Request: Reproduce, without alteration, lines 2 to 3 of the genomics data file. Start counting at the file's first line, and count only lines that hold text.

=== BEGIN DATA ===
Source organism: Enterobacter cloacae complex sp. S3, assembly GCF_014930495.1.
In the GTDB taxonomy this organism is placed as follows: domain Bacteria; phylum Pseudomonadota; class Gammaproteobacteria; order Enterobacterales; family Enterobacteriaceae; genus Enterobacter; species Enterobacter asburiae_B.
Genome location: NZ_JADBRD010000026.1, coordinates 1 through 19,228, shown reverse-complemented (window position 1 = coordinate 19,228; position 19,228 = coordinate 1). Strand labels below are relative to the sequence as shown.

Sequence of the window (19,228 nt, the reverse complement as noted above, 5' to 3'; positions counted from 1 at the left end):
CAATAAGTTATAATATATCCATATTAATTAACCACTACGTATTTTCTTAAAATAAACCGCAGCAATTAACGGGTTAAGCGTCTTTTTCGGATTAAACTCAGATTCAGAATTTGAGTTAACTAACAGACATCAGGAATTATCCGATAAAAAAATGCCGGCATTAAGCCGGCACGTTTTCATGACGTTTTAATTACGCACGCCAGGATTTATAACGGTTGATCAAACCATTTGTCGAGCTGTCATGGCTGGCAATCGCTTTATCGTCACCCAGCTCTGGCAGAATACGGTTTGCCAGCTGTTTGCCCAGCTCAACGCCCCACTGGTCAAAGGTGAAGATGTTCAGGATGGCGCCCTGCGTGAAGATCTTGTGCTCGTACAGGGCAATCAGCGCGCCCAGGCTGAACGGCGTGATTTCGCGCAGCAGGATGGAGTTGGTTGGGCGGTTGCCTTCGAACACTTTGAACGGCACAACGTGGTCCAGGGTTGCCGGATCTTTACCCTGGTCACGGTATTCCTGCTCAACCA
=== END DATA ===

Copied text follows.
In the GTDB taxonomy this organism is placed as follows: domain Bacteria; phylum Pseudomonadota; class Gammaproteobacteria; order Enterobacterales; family Enterobacteriaceae; genus Enterobacter; species Enterobacter asburiae_B.
Genome location: NZ_JADBRD010000026.1, coordinates 1 through 19,228, shown reverse-complemented (window position 1 = coordinate 19,228; position 19,228 = coordinate 1). Strand labels below are relative to the sequence as shown.